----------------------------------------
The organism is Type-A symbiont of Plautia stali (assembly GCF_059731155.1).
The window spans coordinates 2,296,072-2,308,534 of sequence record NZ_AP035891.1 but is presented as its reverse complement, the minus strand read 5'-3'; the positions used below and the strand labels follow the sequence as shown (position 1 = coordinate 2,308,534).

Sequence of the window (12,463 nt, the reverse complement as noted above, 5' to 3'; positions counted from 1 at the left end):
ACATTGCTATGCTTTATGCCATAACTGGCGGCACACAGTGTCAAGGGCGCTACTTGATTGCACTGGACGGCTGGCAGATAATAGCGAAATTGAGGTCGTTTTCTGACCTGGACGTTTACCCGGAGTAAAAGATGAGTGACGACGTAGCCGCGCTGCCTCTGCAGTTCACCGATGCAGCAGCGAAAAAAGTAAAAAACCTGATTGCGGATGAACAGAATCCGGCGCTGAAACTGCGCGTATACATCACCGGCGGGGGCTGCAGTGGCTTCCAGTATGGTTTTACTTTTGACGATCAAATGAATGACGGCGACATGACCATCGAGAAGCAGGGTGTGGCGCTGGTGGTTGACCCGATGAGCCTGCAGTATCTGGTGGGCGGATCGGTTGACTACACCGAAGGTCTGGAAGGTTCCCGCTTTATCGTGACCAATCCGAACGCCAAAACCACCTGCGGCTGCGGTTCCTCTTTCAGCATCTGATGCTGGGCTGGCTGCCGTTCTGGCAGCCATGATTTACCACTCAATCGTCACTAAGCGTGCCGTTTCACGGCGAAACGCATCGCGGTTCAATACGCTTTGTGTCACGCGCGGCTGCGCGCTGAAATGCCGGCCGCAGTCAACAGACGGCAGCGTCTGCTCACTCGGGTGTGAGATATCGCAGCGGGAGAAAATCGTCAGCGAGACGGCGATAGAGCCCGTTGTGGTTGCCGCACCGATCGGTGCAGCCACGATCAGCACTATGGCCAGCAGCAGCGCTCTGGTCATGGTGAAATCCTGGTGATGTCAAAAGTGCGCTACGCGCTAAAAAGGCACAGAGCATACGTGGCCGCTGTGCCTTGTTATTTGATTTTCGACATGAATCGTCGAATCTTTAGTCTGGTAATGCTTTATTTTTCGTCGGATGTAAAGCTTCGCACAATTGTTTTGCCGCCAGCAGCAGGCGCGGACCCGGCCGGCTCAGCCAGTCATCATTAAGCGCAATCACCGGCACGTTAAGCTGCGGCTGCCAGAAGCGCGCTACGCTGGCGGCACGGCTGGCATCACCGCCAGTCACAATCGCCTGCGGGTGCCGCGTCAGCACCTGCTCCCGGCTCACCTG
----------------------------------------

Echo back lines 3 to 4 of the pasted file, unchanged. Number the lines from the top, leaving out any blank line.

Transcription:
Sequence of the window (12,463 nt, the reverse complement as noted above, 5' to 3'; positions counted from 1 at the left end):
ACATTGCTATGCTTTATGCCATAACTGGCGGCACACAGTGTCAAGGGCGCTACTTGATTGCACTGGACGGCTGGCAGATAATAGCGAAATTGAGGTCGTTTTCTGACCTGGACGTTTACCCGGAGTAAAAGATGAGTGACGACGTAGCCGCGCTGCCTCTGCAGTTCACCGATGCAGCAGCGAAAAAAGTAAAAAACCTGATTGCGGATGAACAGAATCCGGCGCTGAAACTGCGCGTATACATCACCGGCGGGGGCTGCAGTGGCTTCCAGTATGGTTTTACTTTTGACGATCAAATGAATGACGGCGACATGACCATCGAGAAGCAGGGTGTGGCGCTGGTGGTTGACCCGATGAGCCTGCAGTATCTGGTGGGCGGATCGGTTGACTACACCGAAGGTCTGGAAGGTTCCCGCTTTATCGTGACCAATCCGAACGCCAAAACCACCTGCGGCTGCGGTTCCTCTTTCAGCATCTGATGCTGGGCTGGCTGCCGTTCTGGCAGCCATGATTTACCACTCAATCGTCACTAAGCGTGCCGTTTCACGGCGAAACGCATCGCGGTTCAATACGCTTTGTGTCACGCGCGGCTGCGCGCTGAAATGCCGGCCGCAGTCAACAGACGGCAGCGTCTGCTCACTCGGGTGTGAGATATCGCAGCGGGAGAAAATCGTCAGCGAGACGGCGATAGAGCCCGTTGTGGTTGCCGCACCGATCGGTGCAGCCACGATCAGCACTATGGCCAGCAGCAGCGCTCTGGTCATGGTGAAATCCTGGTGATGTCAAAAGTGCGCTACGCGCTAAAAAGGCACAGAGCATACGTGGCCGCTGTGCCTTGTTATTTGATTTTCGACATGAATCGTCGAATCTTTAGTCTGGTAATGCTTTATTTTTCGTCGGATGTAAAGCTTCGCACAATTGTTTTGCCGCCAGCAGCAGGCGCGGACCCGGCCGGCTCAGCCAGTCATCATTAAGCGCAATCACCGGCACGTTAAGCTGCGGCTGCCAGAAGCGCGCTACGCTGGCGGCACGGCTGGCATCACCGCCAGTCACAATCGCCTGCGGGTGCCGCGTCAGCACCTGCTCCCGGCTCACCTG